Anti-Malaria Site Enough of social networking sites have been developed for the people across the world to get closer. Social networking sites serving a more serious purpose are now here. International health experts in Washington have developed a social networking site to fight against Malaria. The site is titled

The website offers individuals seven highly varied projects which involve selected scientists in developing countries out of which they can choose the ones they like and thus contribute 10 dollars or more to the project.

The site hopes to bring together people to fight against one of the leading killer disease by providing a discussion area where supporters can come forward and interact with researchers on the topic. Here they can share news with each other and update their knowledge on malaria. Along with news they can also share photos of the projects that they have funded and the projects that have been proposed.

This way the websites aim to provide a meaningful way for individual participation and create international communities with common interests. It basically provides a platform for individuals who want to work directly with researches in Africa where the disease claims a child every 30 seconds and 1 million lives every year.

“Malaria is an ongoing global health catastrophe that must be addressed by empowering researchers in the developing world to find solutions to their countries’ own problems through creative, properly capitalized research programs,” said Abdallah S. Daar, the project’s lead partner, at Canada’s McLaughlin-Rotman Centre for Global Health at University Health Network and University of Toronto (MRC). “Tapping the talent and motivation of developing country scientists is critical if we’re going to win this fight,” he added.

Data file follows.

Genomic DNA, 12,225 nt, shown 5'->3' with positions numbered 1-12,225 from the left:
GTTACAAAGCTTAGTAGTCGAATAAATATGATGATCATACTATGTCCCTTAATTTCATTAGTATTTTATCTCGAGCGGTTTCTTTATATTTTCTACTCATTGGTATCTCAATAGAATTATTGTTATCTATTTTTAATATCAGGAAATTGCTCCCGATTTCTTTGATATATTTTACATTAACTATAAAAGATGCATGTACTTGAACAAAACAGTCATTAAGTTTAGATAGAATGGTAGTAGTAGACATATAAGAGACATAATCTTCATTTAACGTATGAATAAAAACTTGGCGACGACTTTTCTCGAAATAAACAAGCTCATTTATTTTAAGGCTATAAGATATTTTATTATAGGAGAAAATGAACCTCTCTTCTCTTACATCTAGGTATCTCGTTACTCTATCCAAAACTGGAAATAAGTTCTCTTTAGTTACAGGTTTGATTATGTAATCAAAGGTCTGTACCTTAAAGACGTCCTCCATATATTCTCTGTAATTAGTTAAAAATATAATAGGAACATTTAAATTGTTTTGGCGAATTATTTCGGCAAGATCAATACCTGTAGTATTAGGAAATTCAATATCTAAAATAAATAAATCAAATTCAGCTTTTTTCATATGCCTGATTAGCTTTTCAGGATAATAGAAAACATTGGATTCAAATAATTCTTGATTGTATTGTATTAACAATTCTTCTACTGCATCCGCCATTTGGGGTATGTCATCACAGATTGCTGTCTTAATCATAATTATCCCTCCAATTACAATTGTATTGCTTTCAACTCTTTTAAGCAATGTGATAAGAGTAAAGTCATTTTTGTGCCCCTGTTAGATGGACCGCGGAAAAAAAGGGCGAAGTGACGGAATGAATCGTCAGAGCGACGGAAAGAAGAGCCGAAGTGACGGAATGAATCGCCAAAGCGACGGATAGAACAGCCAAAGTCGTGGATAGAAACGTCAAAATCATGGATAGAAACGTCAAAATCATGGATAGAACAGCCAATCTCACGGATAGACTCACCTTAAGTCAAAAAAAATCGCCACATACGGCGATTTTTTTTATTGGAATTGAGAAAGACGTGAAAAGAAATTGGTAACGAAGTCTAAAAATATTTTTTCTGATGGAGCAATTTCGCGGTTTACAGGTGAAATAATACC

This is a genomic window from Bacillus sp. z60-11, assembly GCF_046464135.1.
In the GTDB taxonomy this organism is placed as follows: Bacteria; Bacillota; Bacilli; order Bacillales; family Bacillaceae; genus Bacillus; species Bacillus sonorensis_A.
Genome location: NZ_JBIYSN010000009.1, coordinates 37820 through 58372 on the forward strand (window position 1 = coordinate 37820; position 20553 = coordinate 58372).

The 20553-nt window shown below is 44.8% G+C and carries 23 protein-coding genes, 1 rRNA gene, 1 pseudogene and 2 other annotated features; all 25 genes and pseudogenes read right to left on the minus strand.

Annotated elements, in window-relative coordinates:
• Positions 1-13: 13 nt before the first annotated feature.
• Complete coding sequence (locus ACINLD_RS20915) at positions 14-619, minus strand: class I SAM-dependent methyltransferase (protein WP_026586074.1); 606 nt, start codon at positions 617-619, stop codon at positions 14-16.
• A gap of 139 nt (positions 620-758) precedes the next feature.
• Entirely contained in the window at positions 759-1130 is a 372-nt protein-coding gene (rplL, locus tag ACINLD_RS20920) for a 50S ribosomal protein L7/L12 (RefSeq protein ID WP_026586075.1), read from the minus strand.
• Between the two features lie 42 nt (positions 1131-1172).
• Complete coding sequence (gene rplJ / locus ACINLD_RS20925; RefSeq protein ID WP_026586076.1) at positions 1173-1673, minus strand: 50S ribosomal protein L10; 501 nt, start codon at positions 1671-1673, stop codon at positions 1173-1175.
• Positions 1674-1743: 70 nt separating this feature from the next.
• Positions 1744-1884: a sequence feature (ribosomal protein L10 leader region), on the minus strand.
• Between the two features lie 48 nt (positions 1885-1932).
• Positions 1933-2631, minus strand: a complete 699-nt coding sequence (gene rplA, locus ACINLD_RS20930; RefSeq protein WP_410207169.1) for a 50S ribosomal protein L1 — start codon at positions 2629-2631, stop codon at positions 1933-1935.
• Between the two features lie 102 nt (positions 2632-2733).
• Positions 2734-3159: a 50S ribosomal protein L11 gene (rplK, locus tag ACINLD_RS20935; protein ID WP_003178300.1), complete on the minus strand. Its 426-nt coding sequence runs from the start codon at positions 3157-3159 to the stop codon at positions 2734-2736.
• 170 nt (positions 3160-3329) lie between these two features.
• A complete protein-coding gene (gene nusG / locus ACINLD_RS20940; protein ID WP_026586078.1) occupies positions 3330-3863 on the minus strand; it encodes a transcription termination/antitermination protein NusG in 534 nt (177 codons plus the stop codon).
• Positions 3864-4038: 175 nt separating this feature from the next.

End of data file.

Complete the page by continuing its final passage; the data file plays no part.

The team also involves 25-year old Tom Hadfield, who introduces himself as a ‘part-time student and a full-time entrepreneur’. Tom Hadfield came into limelight at the age of 17 when he developed a site titled Soccernet in his bedroom, in native Britain, which he sold to ESPN fetching himself 40 million dollars.

“It’s shocking that thousands of people are dying every day from a preventable disease. When I came back from Africa last summer, a lot of people asked me what they can do to help,” said Hadfield. “By encouraging individual participation and involvement, we will create international communities of common interest. This is the essence of social networking – connects people who want to help directly with researchers working in Africa on malaria prevention, treatment and capacity building projects. Everyone can help and I urge them to discover, learn, join, contribute, get results, share experiences and invite others to participate,” he added.

Hadfield is looking forward to merging with other social networking sites like Facebook where one can add the site as a ‘cause’ they are supporting on their profiles and form groups and communities and hold discussions on the same thus contributing towards the cause of eradicating malaria.

Malaria affects 40% of the world’s population out of which the poor countries are hit with about 300 to 500 million infections. The ones who survive severe malaria end up with brain damages and learning impairment. The worst hits are the children afflicted with malaria.